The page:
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Why Attitude Is More Important Than IQ

When it comes to success, it’s easy to think that people blessed with brains are inevitably going to leave the rest of us in the dust. But new research from Stanford University will change your mind (and your attitude). Psychologist Carol Dweck has spent her entire career studying attitude and performance, and her latest study shows that your attitude is a better predictor of your success than your IQ. Dweck found that people’s core attitudes fall into one of two categories: a fixed mindset or a growth mindset. With a fixed mindset, you believe you are who you are and you cannot change. This creates problems when you’re challenged because anything that appears to be more than you can handle is bound to make you feel hopeless and overwhelmed. People with a growth mindset believe that they can improve with effort. They outperform those with a fixed mindset, even when they have a lower IQ, because they embrace challenges, treating them as opportunities to learn something new. Common sense wou…

Your Comfort Zone Is Killing Your Success

Applying for jobs just out of college or grad school, comfort may have seemed like the ultimate goal: to find the perfect job that was a natural fit and have a long, fulfilling career there.
Forget all of that: comfort is the enemy. If things are easy, it's time to shake up your career.

Remember when you were young, and you first attempted to write a bicycle? Were you scared at first? Absolutely. Was the end result worth it? I'm betting it was. 

Hopping into a new job or career path is indeed a lot like that first ride on a bike: a heart-pumping, adrenaline-inducing risk-- and the payoffs can be as meaningful as the life-changing freedom of mastering two wheels. 

Getting out of your comfort zone is a must if you want to achieve extraordinary success. I like to think of it as a shift into your "strength zone": identify, highlight and hone in on what makes you unique and lean into it so you stand out.

The hardest part of shaking things up is taking that first step. It can be scary, but here are four reasons why it's completely worth it:

1. You'll uncover new skills. 
If you've been in your industry or your job for a long time, you've developed a specific set of skills you use often, and other strengths may be ignored. Exercising just one muscle won't make you strong overall; it will make you imbalanced. Shaking things up in your career can help you find new areas of expertise you've never used before and strengthen them.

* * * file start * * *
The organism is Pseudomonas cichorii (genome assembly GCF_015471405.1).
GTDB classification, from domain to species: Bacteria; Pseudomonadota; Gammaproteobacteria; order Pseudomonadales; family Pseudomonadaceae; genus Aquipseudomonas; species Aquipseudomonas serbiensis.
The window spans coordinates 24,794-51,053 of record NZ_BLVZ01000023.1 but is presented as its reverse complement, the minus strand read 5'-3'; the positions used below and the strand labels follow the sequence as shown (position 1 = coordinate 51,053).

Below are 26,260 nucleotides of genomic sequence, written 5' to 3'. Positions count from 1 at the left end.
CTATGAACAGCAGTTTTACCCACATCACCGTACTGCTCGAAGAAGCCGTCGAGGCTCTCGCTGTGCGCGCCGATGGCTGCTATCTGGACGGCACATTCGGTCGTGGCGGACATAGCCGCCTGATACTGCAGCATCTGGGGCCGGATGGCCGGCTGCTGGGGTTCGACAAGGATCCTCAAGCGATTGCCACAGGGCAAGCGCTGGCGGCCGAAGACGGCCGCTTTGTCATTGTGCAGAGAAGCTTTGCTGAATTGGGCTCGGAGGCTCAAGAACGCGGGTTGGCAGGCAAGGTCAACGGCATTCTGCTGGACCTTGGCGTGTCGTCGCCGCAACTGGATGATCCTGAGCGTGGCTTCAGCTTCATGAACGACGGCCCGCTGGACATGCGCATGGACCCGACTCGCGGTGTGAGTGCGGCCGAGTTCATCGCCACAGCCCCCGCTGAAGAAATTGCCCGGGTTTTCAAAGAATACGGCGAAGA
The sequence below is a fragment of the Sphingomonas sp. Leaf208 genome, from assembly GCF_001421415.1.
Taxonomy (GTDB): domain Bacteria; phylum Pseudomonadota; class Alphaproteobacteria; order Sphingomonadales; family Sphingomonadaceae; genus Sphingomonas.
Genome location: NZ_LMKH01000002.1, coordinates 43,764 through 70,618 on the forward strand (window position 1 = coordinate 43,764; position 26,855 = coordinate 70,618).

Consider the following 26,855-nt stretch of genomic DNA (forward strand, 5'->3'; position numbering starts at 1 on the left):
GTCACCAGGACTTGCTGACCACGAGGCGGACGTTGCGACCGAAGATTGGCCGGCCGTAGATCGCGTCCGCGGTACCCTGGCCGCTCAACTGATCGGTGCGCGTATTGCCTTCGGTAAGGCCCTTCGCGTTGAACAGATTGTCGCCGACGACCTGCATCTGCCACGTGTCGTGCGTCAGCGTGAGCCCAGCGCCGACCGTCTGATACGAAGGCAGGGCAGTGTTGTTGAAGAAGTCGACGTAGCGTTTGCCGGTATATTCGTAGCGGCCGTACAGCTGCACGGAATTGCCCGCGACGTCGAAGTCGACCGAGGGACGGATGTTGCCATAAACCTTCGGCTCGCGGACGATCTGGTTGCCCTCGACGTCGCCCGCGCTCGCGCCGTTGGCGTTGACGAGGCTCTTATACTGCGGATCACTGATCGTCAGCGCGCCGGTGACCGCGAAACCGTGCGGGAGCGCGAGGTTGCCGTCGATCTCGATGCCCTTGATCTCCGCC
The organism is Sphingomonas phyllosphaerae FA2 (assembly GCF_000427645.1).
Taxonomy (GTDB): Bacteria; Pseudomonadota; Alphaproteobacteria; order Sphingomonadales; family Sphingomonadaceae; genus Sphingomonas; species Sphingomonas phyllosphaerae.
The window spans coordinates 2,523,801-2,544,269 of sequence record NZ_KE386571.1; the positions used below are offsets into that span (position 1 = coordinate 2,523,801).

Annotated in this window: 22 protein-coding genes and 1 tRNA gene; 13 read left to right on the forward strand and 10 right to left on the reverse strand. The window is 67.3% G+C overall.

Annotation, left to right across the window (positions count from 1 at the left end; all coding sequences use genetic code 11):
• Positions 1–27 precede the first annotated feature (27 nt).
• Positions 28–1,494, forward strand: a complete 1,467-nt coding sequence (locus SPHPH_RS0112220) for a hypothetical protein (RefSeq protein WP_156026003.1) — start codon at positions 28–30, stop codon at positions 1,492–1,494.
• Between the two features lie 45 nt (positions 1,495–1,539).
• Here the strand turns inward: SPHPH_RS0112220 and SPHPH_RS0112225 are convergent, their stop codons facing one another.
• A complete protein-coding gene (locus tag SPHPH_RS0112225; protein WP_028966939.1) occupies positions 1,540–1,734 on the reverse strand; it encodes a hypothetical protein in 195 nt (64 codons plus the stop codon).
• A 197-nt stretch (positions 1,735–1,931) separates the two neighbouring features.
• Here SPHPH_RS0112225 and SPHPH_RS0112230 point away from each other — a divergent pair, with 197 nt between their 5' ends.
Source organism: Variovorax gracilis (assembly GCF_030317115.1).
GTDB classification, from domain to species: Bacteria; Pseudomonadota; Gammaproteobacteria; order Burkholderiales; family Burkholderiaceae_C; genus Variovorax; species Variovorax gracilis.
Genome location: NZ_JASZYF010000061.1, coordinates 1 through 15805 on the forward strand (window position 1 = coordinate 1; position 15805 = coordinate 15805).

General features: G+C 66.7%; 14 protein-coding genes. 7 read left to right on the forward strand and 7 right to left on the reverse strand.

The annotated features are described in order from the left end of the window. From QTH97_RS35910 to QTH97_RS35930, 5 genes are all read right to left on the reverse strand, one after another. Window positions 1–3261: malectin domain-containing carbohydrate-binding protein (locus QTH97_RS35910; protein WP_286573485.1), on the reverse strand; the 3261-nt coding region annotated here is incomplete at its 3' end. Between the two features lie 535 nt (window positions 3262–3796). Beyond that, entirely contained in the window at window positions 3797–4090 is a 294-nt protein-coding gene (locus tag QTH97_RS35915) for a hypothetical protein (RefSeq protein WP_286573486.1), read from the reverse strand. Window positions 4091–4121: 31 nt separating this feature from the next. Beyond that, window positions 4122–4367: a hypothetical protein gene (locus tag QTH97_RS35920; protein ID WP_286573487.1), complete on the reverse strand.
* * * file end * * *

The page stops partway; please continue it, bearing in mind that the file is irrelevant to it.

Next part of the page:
2. You might find a new passion. 
How can you know what you love if you've never tried it? There's only one way to find out: Bite the bullet, summon up your bravery and dive in. You have more to gain by trying something new -- even if you fail -- than staying in a rut forever. 

For Adam Fridman, founder and CEO of Mabbly, a digital-marketing agency, an assignment to optimize search terms at his old company uncovered a love of SEO that inspired him to found his new startup. "I had no idea when I picked up that one-off project that I would find something I loved and excelled at," Fridman told me. "Now, it's my whole life, and I couldn't be happier."

3. You might fall back in love with your old job. 
On the other side of the coin, trying a new job, industry or career might backfire: You might hate it and miss your old job. Whether or not you can go back to the way things were depends on many factors, but recommitting to your old industry or a similar position after trying something new can cause you to return a more committed, passionate person and eliminate the nagging "what ifs?" that were holding you back.

4. You'll grow as a person and an employee. 
No matter where it takes you -- straight up, on a roller-coaster ride or even in a circle -- stepping out of your comfort zone has benefits that outweigh the intimidating risks. Shaking up monotony with new life experiences guarantees a fresh, renewed outlook on life and your job.

I'd take an employee with a wide array of experiences over someone who's only done the same job for decades, as the former applicant is likely more adaptable, more creative and capable of tackling new and interesting challenges than the candidate who played it safe.

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